Founded in 1878, the Cork School of Music was the first Municipal School of Music to be established in, what was then, the United Kingdom. (The Guildhall School of Music in London was founded in 1880, and the Dublin School of Music in 1890; most of the other schools of music in these islands were founded during the 20th century.) The Cork School of Music Committee reported, as late as 1892, on the ‘... numerous enquiries received from time to time from Governing Bodies of schools of music as to the rules of the Cork School of Music with a view to their guidance.’ The Cork School of Music’s early records show an initial enrolment of 161 and a staff of 5. The 1930 Vocational Education Act resulted in significant growth of staff and student numbers and had considerable impact on the scope of the School’s activities. The next 50 years brought particular development in the area of third-level education and the Cork School of Music, operating under the aegis of the City of Cork Vocational Education Committee, became the first institution in the State to offer a Music Teaching Diploma Course embracing academic, pedagogic and performance training. (The course was cited in the “Benson Report” [ The place of the Arts in Irish Education by Ciarán Benson, The Arts Council, 1979] as a model for a proposed National Diploma qualification.)
In the early 1980s the Department of Education & Science recognised the School’s commitment to higher education by granting it third-level VEC College status. On 1 January 1993, under the terms of the Regional Colleges Act, the Cork School of Music became one of the two Constituent Schools of Cork Regional Technical College – renamed in 1998 as Cork Institute of Technology. During the final decade of the 20th century, the School established notably successful BMus and MA courses, and encouraged research that complements its performance traditions that feature so prominently on local, regional, national and international platforms.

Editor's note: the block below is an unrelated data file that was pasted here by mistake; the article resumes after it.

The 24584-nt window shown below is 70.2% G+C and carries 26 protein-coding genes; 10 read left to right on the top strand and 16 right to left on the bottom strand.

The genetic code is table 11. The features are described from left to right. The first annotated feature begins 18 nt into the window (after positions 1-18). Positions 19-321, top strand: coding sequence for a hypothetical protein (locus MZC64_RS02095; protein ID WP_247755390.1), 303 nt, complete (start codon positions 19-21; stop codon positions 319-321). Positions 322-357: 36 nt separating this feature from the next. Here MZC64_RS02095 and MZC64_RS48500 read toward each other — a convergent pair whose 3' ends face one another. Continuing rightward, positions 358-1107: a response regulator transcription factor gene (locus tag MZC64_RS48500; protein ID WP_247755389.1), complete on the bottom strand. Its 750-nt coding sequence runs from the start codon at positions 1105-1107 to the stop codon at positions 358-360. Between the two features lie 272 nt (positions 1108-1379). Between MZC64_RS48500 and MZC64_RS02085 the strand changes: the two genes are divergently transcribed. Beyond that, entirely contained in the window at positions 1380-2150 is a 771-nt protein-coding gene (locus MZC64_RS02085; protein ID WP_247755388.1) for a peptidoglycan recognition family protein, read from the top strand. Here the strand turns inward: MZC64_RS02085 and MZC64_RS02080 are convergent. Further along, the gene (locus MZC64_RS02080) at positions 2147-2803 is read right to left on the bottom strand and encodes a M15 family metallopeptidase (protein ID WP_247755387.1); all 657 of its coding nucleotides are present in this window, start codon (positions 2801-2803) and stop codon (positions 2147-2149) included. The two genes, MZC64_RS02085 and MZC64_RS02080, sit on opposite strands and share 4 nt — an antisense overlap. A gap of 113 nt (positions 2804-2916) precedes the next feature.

The initiative was with Cork again when, in 1956, the ‘Cork Municipal School of Music’ occupied the first school in Ireland specifically conceived and built for music education. Demographic changes in the greater Cork area in the 1960s, ‘70s and ‘80s led to a greater demand for tuition in music and drama. To cater for this demand the CSM, during the 1970s, acquired a large annexe on Wellington Road, and in the 1980s established satellite centres at various suburban locations around the city. From 1993 to 1999 the Annexe was located in the Vincentian Community building in Sunday’s Well. While the new Cork School of Music was being constructed, the School was temporarily located in Moore’s Hotel and the Ancient Order of Hibernians building – both on Morrison’s Island - and the rear of Connolly Hall, Lower Oliver Plunkett Street.
The 1950s building on Union Quay was demolished in September 2005 and Hochtief PPP Solutions oversaw the construction of magnificent new premises for the CIT Cork School of Music as a Public Private Partnership project on behalf of the Government’s Department of Education & Science. The new building was handed over on 16 July 2007; students and staff arrived on 3 September 2007; the Minister for Education & Science, Mary Hanafin TD, performed the official opening ceremony on Friday 14 September 2007; and the President of Ireland, Mary McAleese, paid an official visit on Friday 25 January 2008.
[This in an excerpt from A Proud Tradition written by Dr Geoffrey Spratt for the annual Information Booklet of 2015-16]